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New Utah company takes protection of valuables to the extreme

By Keith McCord | Posted - Oct. 24, 2012 at 9:47 p.m.


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SALT LAKE CITY — Do you have a fireproof strongbox at home where you keep important stuff? Unfortunately, thieves can carry those away.

What about a bank safety deposit box? It's unavailable if the bank is closed.

A new business opening soon in Utah takes protection of your precious valuables to almost military-like levels.

Just getting into the building requires a numeric code. To get through the second door, you must have your retina scanned. You then proceed into a small hallway, called a "Man Trap", where the door behind you has to lock before you enter yet another code.

All of this just to get your passport, or some expensive jewelry?

Yes, and more and more people are demanding this level of security for their personal items.

"Some of these technologies are being used in the pentagon and security of federal buildings," said Nathan Coccimiglio, owner of upcoming Utah business Safe Haven Private Vaults.

The service is totally anonymous. Your name isn't on a client list, and only your retina information is stored. The deposit boxes need only one key, and you're the only one with that key.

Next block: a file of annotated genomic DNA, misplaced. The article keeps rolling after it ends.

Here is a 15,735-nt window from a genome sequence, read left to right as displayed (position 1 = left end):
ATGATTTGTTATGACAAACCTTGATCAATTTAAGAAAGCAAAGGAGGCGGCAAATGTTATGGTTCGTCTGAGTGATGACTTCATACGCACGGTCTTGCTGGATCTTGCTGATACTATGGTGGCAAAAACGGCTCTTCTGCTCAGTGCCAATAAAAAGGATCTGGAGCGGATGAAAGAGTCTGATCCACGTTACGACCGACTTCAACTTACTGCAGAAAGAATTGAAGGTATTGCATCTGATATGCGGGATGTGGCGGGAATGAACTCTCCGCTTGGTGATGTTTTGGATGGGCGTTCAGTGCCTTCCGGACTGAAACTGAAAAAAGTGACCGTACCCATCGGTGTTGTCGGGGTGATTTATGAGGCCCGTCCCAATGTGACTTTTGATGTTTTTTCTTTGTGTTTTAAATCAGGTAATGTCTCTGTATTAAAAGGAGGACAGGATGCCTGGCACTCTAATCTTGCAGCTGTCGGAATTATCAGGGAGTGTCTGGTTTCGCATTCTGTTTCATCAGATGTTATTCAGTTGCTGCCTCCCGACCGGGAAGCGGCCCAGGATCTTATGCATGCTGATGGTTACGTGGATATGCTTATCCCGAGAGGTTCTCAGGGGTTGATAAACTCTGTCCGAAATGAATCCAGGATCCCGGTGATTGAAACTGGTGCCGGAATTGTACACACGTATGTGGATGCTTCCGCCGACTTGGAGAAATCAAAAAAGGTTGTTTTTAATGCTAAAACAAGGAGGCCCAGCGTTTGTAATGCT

Safe Haven Private Vaults is looking to take the protection of your personal valuables to the next level.
Safe Haven Private Vaults is looking to take the protection of your personal valuables to the next level.

There are about 3,000 boxes of various sizes; there are even large safes with digital locks. All this is held within a building with ballistic grade steel reinforced walls and bullet proof glass — and there are multiple cameras in each room.

"There are over 50 cameras that are monitored on-site and off-site, interior and exterior, with the ability to zoom in," said Coccimiglio.

Employees are also in place around the clock, keeping an eye on the cameras; there's a sophisticated alarm system that will sound in case there's any kind of breach.

Safe Haven Private Vaults is only the 9th such facility in the country, and it officially opens for business November 3. Bottom line: For those who desire ultimate safe keeping of their valuables, this is about as secure as it gets.

"That's what we do here: Give you the opportunity to store any valuables that you have, in a secure facility with 24-7 access," said Coccimiglio.

Prices range for about $400 a year for the small boxes to $3,000 for the larges safes, and people are already starting to reserve them.

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Keith McCord

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